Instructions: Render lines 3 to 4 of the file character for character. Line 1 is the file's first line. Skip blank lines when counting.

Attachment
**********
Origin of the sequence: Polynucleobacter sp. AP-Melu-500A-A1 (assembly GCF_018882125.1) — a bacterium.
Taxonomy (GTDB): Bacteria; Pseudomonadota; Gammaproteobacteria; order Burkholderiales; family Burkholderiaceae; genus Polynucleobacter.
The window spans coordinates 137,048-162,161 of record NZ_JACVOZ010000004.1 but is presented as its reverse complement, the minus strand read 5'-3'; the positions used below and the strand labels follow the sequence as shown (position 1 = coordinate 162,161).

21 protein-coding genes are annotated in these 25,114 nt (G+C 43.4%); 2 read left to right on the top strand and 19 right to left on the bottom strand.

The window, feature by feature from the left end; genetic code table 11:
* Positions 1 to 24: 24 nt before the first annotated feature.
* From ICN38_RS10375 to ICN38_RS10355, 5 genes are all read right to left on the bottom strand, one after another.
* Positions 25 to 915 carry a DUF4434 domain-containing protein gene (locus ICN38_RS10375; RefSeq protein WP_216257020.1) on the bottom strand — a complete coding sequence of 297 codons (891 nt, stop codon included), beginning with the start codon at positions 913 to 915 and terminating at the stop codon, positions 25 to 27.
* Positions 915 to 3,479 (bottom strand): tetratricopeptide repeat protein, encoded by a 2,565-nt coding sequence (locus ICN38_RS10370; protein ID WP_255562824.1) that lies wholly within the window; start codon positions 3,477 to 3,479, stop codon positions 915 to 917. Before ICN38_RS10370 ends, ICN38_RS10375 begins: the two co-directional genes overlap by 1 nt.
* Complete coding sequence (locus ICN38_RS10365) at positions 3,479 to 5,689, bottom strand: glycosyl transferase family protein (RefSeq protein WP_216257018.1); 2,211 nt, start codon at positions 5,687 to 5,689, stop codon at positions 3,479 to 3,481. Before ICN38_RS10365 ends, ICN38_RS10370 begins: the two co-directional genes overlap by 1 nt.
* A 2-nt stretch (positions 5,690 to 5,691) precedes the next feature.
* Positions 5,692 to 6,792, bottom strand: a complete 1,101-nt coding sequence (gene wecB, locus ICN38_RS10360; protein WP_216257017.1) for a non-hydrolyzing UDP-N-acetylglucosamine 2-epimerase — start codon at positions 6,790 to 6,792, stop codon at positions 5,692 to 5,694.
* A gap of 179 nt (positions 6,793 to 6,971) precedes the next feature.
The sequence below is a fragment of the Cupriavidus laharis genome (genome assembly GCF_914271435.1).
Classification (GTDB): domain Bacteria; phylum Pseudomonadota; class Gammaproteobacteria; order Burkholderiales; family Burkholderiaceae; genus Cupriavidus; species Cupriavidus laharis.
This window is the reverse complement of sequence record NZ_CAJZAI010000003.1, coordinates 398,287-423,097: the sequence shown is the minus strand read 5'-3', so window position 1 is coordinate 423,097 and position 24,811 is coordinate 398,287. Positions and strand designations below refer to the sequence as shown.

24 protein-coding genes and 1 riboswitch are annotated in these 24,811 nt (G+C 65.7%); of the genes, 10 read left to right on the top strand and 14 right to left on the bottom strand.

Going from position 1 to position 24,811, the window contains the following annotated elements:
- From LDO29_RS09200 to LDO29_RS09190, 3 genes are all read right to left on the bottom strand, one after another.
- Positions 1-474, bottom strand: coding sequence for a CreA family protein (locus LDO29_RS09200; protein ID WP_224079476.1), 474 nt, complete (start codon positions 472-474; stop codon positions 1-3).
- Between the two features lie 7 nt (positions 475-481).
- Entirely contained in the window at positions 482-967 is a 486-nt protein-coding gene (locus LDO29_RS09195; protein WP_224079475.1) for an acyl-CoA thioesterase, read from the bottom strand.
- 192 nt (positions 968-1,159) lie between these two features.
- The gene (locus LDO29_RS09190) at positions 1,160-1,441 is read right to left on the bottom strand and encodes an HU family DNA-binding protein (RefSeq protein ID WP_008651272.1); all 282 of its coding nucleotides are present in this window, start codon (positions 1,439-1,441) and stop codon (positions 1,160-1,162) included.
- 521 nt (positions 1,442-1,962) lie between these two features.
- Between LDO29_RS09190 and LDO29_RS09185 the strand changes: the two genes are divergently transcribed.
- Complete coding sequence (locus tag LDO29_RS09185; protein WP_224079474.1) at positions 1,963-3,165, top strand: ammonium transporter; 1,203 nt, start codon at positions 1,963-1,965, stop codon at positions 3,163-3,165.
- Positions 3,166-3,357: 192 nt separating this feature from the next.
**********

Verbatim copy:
The window spans coordinates 137,048-162,161 of record NZ_JACVOZ010000004.1 but is presented as its reverse complement, the minus strand read 5'-3'; the positions used below and the strand labels follow the sequence as shown (position 1 = coordinate 162,161).

21 protein-coding genes are annotated in these 25,114 nt (G+C 43.4%); 2 read left to right on the top strand and 19 right to left on the bottom strand.